Eighty years of children's books: the best Carnegie medal winners

Julia Eccleshare looks back at the incredible roll-call of past Carnegie medal winners since the children’s book prize began in 1936, and wonders if any have been unjustly forgotten

  • This year’s Carnegie and Kate Greenaway medals will be announced on Monday 20 June

We have been shadowing the Carnegie medal and are eagerly waiting to hear who has won. We’ve been looking back at previous winners to help us guess the result. Are there any winners from previous years which are unjustly forgotten today?

The announcement of the CILIP Carnegie medal (which will happen on Monday 20 June 2016 just after midday) is an important moment in the publishing year. All prizes make a difference and the heritage of the Carnegie and the fact that it is selected by librarians add to its distinction and prestige.

First awarded in 1936 to Arthur Ransome for Pigeon Post it reads like a roll-call of the greatest children’s writers for the best part of 100 years. Frequently, authors have won for their most enduring title; occasionally it can seem as if they were recognised for a later title to make up for having been passed over at the right moment.

Highlights of the impressive list include: The Family from One End Street by Eve Garnett, 1937; The Little Grey Men by B.B (real name Denys Watkins-Pitchford), 1942; The Little White Horse by Elizabeth Goudge, 1946; The Borrowers by Mary Norton, 1952; The Last Battle by CS Lewis 1956; Tom’s Midnight Garden by Philippa Pearce, 1958; The Lantern Bearers by Rosemary Sutcliff, 1959; A Stranger at Green Knowe by Lucy M Boston, 1961; The Owl Service by Alan Garner, 1967; The Edge of the Cloud by Kathleen Peyton, 1969; Watership Down by Richard Adams, 1972; Thunder and Lightnings by Jan Mark, 1976; The Turbulent Term of Tyke Tiler by Gene Kemp, 1977; Tulku by Peter Dickinson, 1979; The Haunting by Margaret Mahy, 1982; Storm by Kevin Crossley-Holland, 1985; Granny was a Buffer-Girl by Berlie Doherty, 1986; A Pack of Lies by Geraldine McCaughrean, 1988; Goggle-Eyes by Anne Fine; 1989; Wolf by Gillian Cross, 1990; Northern Lights by Philip Pullman, 1995; Junk by Melvin Burgess, 1996; Skellig by David Almond, 1998; The Other Side of Truth by Beverley Naidoo, 2000; Millions by Frank Cottrell Boyce, 2004; Tamar by Mal Peet, 2005; Just In Case by Meg Rosoff, 2007; Here Lies Arthur by Philip Reeve, 2008; Bog Child by Siobhan Dowd, 2009; The Graveyard Book by Neil Gaiman, 2010; Monsters of Men by Patrick Ness, 2011, A Monster Calls by Patrick Ness, 2012; Maggot Moon by Sally Gardner, 2013; The Bunker Diary by Kevin Brooks, 2014; Buffalo Soldier by Tanya Landman, 2015.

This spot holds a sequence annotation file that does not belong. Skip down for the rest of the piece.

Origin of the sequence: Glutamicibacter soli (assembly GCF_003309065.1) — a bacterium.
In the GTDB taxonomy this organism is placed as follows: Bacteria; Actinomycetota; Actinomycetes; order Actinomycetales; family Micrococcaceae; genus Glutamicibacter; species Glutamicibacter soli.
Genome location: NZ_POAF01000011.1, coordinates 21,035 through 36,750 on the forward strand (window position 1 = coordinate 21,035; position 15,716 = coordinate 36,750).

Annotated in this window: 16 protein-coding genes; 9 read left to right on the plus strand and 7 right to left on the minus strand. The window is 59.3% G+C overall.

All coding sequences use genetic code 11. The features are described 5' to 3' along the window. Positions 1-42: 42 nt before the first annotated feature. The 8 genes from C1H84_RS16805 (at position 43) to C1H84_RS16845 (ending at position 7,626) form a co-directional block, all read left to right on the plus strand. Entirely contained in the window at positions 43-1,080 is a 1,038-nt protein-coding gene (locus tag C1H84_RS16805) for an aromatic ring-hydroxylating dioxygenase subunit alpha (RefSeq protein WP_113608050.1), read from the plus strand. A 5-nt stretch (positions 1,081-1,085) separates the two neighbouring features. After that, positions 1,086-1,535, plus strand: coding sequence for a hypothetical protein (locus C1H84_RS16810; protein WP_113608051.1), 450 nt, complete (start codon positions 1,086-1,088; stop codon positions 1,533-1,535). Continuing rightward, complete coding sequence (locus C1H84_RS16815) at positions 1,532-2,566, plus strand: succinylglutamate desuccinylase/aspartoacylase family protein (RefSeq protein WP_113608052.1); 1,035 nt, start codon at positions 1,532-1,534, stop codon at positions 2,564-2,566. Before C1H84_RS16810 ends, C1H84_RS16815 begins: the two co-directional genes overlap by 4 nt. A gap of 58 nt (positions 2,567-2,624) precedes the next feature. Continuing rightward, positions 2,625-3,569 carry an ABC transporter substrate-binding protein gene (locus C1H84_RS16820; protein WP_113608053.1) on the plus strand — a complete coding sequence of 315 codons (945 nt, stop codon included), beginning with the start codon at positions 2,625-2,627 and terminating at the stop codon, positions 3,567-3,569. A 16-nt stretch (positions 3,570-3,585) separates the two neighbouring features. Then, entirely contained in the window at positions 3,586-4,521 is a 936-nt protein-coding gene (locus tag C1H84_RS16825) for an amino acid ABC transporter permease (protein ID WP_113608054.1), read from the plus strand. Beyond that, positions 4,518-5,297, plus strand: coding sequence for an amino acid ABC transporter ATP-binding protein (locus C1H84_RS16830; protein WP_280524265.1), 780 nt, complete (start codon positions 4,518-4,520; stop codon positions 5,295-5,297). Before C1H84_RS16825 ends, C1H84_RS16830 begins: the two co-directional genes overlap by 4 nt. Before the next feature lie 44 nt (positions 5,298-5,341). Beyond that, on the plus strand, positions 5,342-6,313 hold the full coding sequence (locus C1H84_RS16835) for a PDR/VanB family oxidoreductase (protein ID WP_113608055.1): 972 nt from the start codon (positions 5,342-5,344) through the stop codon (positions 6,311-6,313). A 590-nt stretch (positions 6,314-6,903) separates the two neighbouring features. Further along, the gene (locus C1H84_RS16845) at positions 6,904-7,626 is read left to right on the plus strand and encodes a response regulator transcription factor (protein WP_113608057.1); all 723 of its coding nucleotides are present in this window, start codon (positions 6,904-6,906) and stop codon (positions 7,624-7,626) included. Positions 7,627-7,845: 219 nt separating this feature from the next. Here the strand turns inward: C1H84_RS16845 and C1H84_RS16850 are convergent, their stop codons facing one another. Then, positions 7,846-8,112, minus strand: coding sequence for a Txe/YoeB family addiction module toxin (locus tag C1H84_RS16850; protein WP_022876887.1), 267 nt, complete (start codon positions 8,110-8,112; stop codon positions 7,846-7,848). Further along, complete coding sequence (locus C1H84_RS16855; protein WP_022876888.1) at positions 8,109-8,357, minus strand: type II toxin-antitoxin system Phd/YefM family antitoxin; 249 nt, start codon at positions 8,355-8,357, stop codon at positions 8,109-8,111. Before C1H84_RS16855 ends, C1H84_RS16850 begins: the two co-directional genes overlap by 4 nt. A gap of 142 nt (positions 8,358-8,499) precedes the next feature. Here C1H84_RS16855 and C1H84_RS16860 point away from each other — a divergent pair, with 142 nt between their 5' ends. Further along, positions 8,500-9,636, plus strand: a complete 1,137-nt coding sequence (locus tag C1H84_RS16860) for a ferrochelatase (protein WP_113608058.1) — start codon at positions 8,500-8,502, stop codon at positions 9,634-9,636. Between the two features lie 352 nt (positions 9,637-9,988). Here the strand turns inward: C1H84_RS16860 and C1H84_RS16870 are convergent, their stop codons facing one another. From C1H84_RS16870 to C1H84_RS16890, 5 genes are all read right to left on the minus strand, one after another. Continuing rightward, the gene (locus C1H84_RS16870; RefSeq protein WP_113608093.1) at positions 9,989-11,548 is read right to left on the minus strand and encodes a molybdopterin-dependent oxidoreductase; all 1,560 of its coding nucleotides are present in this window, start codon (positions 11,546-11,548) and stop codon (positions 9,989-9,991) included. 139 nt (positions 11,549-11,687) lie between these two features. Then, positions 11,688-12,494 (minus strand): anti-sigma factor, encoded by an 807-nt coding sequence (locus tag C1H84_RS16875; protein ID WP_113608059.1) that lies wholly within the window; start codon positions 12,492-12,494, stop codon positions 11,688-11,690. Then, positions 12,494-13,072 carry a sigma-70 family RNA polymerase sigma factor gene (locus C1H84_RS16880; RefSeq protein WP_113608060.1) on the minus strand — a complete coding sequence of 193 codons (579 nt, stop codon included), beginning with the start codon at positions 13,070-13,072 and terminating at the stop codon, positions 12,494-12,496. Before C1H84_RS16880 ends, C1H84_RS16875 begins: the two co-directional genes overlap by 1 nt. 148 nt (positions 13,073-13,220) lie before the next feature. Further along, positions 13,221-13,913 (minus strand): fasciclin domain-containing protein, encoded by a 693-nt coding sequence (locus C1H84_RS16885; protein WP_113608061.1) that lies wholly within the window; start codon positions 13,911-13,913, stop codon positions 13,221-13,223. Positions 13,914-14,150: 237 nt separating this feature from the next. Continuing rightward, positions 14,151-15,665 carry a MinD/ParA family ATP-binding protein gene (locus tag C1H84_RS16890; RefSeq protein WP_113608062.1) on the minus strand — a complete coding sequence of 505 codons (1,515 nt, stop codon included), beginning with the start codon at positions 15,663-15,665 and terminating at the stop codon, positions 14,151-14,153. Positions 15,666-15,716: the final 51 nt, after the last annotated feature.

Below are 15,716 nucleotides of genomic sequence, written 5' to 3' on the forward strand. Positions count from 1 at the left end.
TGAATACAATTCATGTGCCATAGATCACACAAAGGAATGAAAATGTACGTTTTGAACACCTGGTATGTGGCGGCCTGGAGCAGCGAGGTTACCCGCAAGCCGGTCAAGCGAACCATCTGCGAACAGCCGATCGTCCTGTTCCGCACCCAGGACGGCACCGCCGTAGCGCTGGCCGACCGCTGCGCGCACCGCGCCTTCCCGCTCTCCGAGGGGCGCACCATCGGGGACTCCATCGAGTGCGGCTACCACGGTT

It is such a distinguished roll-call of titles that have remained in print and continue to be read and enjoyed.

Whether those books would always have been regarded as classics or whether winning the Carnegie turned them into classics is unknowable. But what of the titles not included in this list? The few narrative non-fiction titles such as The Radium Woman by Eleanor Doorly, 1939, a biography for children about the life of Marie Curie, The Story of your Home by Agnes Allen, 1949, an historical survey of UK domestic architecture from early man living in case to modern blocks of flats and The Making of Man by IW Cornwall, 1960, a book about evolution. All have all been superseded by newer titles.

In fiction, the Carnegie lists reflects changing patterns and, in general, higher expectations of readers by writers. Richard Armstrong’s Sea Change, 1948, a bustling sea faring adventure aimed squarely at boy readers, now feels old fashioned in both content and style while The Exeter Blitz by David Rees, 1978, a gently exciting story about the bombing of Exeter in the second world war, just seems rather too tame for today’s readers. While historical fiction, so successful and popular in the 1950s and 1960s and represented by titles such as The Woolpack by Cynthia Harnett, 1951, Knight Crusader by Ronald Welch, 1954 and Time of Trial by Hester Burton, 1963 has struggled to keep its place in the market; fantasy has mostly fared much better.

But even within fantasy there are exceptions. The Twelve and the Genii by Pauline Clarke, 1962, is a clever and gripping fantasy which centres on the set of toy soldiers belonging to the Bronte children which, when rediscovered by modern children, lead to an adventure which blurs contemporary life with the world of the Bronte children. Attempts to bring the title back by republishing have been only marginally successful.

The God Beneath the Sea, 1970, by Leon Garfield and Edward Blishen is a stunning collection of retellings of the Greek myths illustrated by Charles Keeping. It is timeless in all ways but as more retellings of the same myths come along it is no longer the title to have on the shelf. While all prize lists also have anomalies within them, the Carnegie medal list is a valuable guide to some of the best books from the past and to the ways in which fashions of reading change.

We’ll be announcing the winner of the 2016 CILIP Carnegie medal, as well as the Kate Greenaway medal winner, on Monday 20 June 2016, just after midday. Find out who is in line for the prize in our shortlist blog.


Julia Eccleshare

The GuardianTramp